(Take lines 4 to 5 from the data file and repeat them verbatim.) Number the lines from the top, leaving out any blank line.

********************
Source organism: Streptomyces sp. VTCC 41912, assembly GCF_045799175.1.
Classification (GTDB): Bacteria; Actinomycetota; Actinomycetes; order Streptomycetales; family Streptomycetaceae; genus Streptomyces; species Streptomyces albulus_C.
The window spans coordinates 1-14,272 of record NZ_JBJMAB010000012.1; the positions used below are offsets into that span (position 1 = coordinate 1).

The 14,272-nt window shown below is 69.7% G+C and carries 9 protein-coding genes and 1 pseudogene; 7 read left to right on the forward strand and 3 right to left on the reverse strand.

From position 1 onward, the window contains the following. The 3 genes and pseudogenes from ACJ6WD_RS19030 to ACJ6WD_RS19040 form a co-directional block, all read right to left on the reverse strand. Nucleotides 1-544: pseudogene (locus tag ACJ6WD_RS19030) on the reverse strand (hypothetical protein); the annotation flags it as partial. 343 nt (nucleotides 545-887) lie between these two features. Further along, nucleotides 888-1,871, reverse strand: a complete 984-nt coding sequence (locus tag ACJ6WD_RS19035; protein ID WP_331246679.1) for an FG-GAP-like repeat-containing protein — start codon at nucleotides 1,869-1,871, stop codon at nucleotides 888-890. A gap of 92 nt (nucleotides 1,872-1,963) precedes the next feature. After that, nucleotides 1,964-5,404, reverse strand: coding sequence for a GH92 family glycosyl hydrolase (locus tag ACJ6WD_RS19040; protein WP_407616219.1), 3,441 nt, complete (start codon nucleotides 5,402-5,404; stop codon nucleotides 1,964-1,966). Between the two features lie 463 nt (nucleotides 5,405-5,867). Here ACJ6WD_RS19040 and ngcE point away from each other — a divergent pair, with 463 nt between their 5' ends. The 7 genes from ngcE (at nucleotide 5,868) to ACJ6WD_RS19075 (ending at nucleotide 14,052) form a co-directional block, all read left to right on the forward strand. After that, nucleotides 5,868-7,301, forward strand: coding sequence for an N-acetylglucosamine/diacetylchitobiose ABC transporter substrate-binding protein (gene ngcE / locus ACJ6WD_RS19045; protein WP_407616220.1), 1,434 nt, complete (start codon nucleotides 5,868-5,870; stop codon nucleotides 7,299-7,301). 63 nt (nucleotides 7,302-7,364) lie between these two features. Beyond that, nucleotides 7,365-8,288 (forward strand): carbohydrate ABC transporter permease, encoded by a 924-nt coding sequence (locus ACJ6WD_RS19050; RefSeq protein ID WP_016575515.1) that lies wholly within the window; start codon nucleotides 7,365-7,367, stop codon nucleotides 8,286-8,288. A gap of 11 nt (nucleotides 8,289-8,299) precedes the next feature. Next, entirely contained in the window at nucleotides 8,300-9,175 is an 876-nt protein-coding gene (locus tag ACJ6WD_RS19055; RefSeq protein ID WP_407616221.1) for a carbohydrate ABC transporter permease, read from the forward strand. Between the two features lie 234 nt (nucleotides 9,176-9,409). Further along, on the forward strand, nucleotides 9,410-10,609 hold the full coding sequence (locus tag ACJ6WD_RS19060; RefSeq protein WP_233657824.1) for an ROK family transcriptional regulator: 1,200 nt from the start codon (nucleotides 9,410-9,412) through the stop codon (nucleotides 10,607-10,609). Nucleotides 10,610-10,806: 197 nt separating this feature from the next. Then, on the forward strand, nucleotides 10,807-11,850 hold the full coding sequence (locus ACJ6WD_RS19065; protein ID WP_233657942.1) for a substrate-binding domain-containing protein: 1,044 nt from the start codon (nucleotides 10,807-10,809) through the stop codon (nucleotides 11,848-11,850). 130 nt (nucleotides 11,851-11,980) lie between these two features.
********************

The 14,272-nt window shown below is 69.7% G+C and carries 9 protein-coding genes and 1 pseudogene; 7 read left to right on the forward strand and 3 right to left on the reverse strand.

From position 1 onward, the window contains the following. The 3 genes and pseudogenes from ACJ6WD_RS19030 to ACJ6WD_RS19040 form a co-directional block, all read right to left on the reverse strand. Nucleotides 1-544: pseudogene (locus tag ACJ6WD_RS19030) on the reverse strand (hypothetical protein); the annotation flags it as partial. 343 nt (nucleotides 545-887) lie between these two features. Further along, nucleotides 888-1,871, reverse strand: a complete 984-nt coding sequence (locus tag ACJ6WD_RS19035; protein ID WP_331246679.1) for an FG-GAP-like repeat-containing protein — start codon at nucleotides 1,869-1,871, stop codon at nucleotides 888-890. A gap of 92 nt (nucleotides 1,872-1,963) precedes the next feature. After that, nucleotides 1,964-5,404, reverse strand: coding sequence for a GH92 family glycosyl hydrolase (locus tag ACJ6WD_RS19040; protein WP_407616219.1), 3,441 nt, complete (start codon nucleotides 5,402-5,404; stop codon nucleotides 1,964-1,966). Between the two features lie 463 nt (nucleotides 5,405-5,867). Here ACJ6WD_RS19040 and ngcE point away from each other — a divergent pair, with 463 nt between their 5' ends. The 7 genes from ngcE (at nucleotide 5,868) to ACJ6WD_RS19075 (ending at nucleotide 14,052) form a co-directional block, all read left to right on the forward strand. After that, nucleotides 5,868-7,301, forward strand: coding sequence for an N-acetylglucosamine/diacetylchitobiose ABC transporter substrate-binding protein (gene ngcE / locus ACJ6WD_RS19045; protein WP_407616220.1), 1,434 nt, complete (start codon nucleotides 5,868-5,870; stop codon nucleotides 7,299-7,301). 63 nt (nucleotides 7,302-7,364) lie between these two features. Beyond that, nucleotides 7,365-8,288 (forward strand): carbohydrate ABC transporter permease, encoded by a 924-nt coding sequence (locus ACJ6WD_RS19050; RefSeq protein ID WP_016575515.1) that lies wholly within the window; start codon nucleotides 7,365-7,367, stop codon nucleotides 8,286-8,288. A gap of 11 nt (nucleotides 8,289-8,299) precedes the next feature. Next, entirely contained in the window at nucleotides 8,300-9,175 is an 876-nt protein-coding gene (locus tag ACJ6WD_RS19055; RefSeq protein ID WP_407616221.1) for a carbohydrate ABC transporter permease, read from the forward strand. Between the two features lie 234 nt (nucleotides 9,176-9,409). Further along, on the forward strand, nucleotides 9,410-10,609 hold the full coding sequence (locus tag ACJ6WD_RS19060; RefSeq protein WP_233657824.1) for an ROK family transcriptional regulator: 1,200 nt from the start codon (nucleotides 9,410-9,412) through the stop codon (nucleotides 10,607-10,609). Nucleotides 10,610-10,806: 197 nt separating this feature from the next. Then, on the forward strand, nucleotides 10,807-11,850 hold the full coding sequence (locus ACJ6WD_RS19065; protein ID WP_233657942.1) for a substrate-binding domain-containing protein: 1,044 nt from the start codon (nucleotides 10,807-10,809) through the stop codon (nucleotides 11,848-11,850). 130 nt (nucleotides 11,851-11,980) lie between these two features.